Tamils suffer social exclusion


IDP-Cheddikulam_Manik_Farmprotocol of speech by member of parliament/parliamentary faction of DIE LINKE, Katrin Werner, 28.2.2013

It is good that we are discussing the current situation in Sri Lanka today and the colleagues of the social democratic party presented a motion on this. After the military victory of the Sri Lankan army over the Tamil rebels in spring 2009 public attention for the country has markedly decreased. The central government has militarily won the armed conflict lasting decades, but its solution is nowhere near. For this the causes had to be resolved. The cornerstone of the conflict was laid by the former colonial power Great Britain by manipulating the administrative drawing of borders under ethno-demografic aspects and economically privileging the Tamil minority against the Singhalese majority. By this the Tamil population could after decolonising Sri Lanka easily be stigmatised as perceived opponent of national independence and state unity. This justification served the Sri Lankan government for massive oppression measures and state-guided pogroms of the Tamil civil population. As a reaction armed Tamil resistance in the form of the Liberation Tigers of Tamil Eelam, LTTE formed, having at its command a mass basis by which the military de-facto decession of Tamil territories of Sri Lanka could be accomplished.

The question of cause and effect can thus be answered clearly: The Sri Lankan government pointedly ethnicised this basically socio-economic distributional conflict to incite a war between population groups. The civil war came in handy for the Singhalese elites because it offered them the opportunity to shamelessly enrich themselves with the help of authoritarian methods of exercising power inwardly at the expense of the population and to abuse the Tamils as scapegoats. During the decades-long civil war on both sides serious violations of human rights were committed. According to UN and international human rights organisations the methods of warfare of both conflicting parties further brutalized during the closing phase of the civil war: Sri-Lankan military in cooperation with Singhalese paramilitary and death squats killed a high number of Tamil civilians  and performed extralegal executions of war prisoners, attacked hospitals, schools and other civil facilities and denied humanitarian aid to a suffering and traumatised civilian population.

These are without doubt serious war crimes. The LTTE for their part abused civilians as human shields, actively prevented escape attempts of the civilian population with draconic penalties as death by firing squad and recruited child soldiers by force despite an unpromising military situation. If we today discuss about the necessary reconciliation processes between Singhalese and Tamils we consequently always have to keep in mind that one has to come to terms with those terrible war events while the political and societal circumstances in Sri Lanka have to change fundamentally as well. The current human rights situation is dramatic: politically motivated contract kill and the dispersing of regime critics are daily fare. Only recently even the High Judge of Sri Lanka, Shirani Bandaranayake, was removed from office because she had suspended two motions of the government due to unconstitutionality. This example shows that in reality the division of powers is suspended in favour of the executive.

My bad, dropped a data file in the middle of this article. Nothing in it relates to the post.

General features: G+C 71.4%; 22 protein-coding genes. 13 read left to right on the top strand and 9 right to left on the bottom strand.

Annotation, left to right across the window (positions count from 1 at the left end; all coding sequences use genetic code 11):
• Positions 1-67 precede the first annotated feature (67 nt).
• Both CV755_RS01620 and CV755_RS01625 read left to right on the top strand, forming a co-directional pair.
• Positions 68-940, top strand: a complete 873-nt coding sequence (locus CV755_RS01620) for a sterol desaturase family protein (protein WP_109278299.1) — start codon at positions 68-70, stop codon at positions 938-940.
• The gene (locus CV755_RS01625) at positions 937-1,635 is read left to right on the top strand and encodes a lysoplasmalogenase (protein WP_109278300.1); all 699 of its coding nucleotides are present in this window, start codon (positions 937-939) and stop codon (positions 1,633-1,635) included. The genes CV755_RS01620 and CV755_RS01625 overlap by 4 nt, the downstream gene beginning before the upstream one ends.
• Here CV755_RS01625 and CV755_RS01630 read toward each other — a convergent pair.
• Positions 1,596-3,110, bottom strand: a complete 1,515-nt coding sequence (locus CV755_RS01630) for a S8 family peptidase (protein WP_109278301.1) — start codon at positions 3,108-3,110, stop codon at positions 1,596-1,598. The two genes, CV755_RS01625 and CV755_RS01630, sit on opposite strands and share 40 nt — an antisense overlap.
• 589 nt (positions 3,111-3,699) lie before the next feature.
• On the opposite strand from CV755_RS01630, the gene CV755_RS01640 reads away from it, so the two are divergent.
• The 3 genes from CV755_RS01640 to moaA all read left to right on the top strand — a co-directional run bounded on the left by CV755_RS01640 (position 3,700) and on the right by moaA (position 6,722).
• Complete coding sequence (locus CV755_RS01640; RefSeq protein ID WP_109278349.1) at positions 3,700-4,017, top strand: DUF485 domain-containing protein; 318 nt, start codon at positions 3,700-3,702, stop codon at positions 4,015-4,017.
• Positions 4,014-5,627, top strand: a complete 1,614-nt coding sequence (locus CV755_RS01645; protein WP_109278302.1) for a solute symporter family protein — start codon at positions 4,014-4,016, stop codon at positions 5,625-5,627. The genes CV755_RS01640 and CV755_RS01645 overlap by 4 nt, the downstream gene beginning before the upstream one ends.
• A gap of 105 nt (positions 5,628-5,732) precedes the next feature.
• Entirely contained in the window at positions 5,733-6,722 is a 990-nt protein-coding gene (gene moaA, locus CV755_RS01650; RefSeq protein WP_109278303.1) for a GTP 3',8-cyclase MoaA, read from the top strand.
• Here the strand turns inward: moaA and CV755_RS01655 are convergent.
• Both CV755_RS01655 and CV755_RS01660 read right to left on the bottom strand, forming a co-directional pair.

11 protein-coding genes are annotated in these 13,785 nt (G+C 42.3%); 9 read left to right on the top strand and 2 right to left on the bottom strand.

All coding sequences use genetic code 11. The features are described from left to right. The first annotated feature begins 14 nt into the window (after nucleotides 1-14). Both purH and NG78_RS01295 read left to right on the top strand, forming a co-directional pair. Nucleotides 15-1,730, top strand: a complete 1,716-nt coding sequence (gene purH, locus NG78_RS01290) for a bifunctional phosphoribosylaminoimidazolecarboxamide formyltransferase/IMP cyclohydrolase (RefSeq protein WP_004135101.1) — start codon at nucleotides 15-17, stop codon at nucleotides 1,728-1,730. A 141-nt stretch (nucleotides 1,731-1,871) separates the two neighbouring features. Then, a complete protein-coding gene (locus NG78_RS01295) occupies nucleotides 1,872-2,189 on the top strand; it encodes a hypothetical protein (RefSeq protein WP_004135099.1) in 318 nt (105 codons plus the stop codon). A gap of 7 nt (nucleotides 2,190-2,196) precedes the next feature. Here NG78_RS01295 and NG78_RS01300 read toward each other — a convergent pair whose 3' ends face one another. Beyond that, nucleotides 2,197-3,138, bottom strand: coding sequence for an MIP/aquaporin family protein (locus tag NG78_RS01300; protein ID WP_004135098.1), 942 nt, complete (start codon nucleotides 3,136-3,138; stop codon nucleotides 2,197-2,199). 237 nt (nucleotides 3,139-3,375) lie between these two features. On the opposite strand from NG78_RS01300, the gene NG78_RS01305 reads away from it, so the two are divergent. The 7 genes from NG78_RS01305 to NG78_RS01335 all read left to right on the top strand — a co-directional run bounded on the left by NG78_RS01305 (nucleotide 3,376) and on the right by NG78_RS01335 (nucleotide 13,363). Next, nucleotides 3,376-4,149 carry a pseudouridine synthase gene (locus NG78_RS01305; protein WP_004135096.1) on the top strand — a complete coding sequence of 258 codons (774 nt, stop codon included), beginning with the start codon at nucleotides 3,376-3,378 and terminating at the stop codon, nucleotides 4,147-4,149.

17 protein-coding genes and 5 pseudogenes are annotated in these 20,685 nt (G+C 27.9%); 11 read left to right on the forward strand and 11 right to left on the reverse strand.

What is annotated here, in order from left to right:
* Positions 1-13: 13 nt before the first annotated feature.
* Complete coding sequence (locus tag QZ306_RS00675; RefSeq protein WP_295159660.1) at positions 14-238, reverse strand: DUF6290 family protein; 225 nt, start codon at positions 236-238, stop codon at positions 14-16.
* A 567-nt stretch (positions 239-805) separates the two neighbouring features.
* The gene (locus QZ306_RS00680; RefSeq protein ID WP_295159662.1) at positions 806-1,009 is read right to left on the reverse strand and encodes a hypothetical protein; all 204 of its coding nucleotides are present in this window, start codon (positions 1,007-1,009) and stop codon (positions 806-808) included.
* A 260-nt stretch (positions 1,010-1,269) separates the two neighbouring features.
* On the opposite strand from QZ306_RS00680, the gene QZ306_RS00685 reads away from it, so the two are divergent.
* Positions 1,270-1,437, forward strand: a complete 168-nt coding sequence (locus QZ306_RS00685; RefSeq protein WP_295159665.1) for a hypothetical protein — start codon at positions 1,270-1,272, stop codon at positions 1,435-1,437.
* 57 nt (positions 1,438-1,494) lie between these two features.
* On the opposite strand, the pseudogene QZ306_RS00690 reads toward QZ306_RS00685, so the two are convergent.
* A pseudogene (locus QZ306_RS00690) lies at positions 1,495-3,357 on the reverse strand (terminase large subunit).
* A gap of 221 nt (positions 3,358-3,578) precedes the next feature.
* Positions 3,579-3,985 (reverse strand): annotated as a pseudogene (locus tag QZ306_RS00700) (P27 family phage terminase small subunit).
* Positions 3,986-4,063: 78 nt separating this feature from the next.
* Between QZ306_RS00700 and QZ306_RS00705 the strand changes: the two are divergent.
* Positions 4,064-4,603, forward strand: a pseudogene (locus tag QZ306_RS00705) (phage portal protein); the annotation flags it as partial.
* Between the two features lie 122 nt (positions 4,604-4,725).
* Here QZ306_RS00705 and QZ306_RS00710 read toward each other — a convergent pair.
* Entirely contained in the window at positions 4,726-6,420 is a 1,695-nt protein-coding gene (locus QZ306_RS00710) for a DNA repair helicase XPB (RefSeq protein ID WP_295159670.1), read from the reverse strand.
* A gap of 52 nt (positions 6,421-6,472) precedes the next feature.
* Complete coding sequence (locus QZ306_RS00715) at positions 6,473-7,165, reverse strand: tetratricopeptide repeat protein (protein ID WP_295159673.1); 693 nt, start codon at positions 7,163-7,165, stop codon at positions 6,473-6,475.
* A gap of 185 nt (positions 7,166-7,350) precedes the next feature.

Defenders of human rights, especially campaigning for the rights of the Tamil population most times are wholesale accused of supporting seperatism and propaganda for the defeated former rebel army LTTE. In the Tamil areas of settlement the Sri Lankan government purposefully settles Singhalese military members in a high extent to overturn ethno-demographic majorities in near future. For Tamils by contrast there nearly exist any employment possibilities. It is especially hard for female Tamils who lost their husbands and sons during the war. They suffer immensely from social exclusion, often being forced to prositute themselves owing to poverty. Many of them work as sex slaves for Singhales soldiers out of mere necessity, thus hoping to get access to essential goods like food. A public accounting for the war crimes has not taken place so far. The Sri Lankan government vehemently resisted the installation of an independent UN investigative commission and instead as a token found its own commission which expectably brought to light only such findings after which exclusively the Tamil side has to bear the blame for committed human rights violations. Against this background the imminent screening procedure of the UN Human Rights Council is an appropriate tool on international level to point to the mentioned abuses and to demand improvements. The motion of the SPD (social democratic party) appropriately describes the current situation in the assessing part and its claims find our support. Since DIE LINKE alsways decides in the matter, we approve of the motion.

We would have been delighted if the SPD had itself reciprocally acted similarly constructive regarding our motion on Sri Lanka. The topic of human rights violations is far too serious as to play tactical party games at the back of the people concerned. (LNW)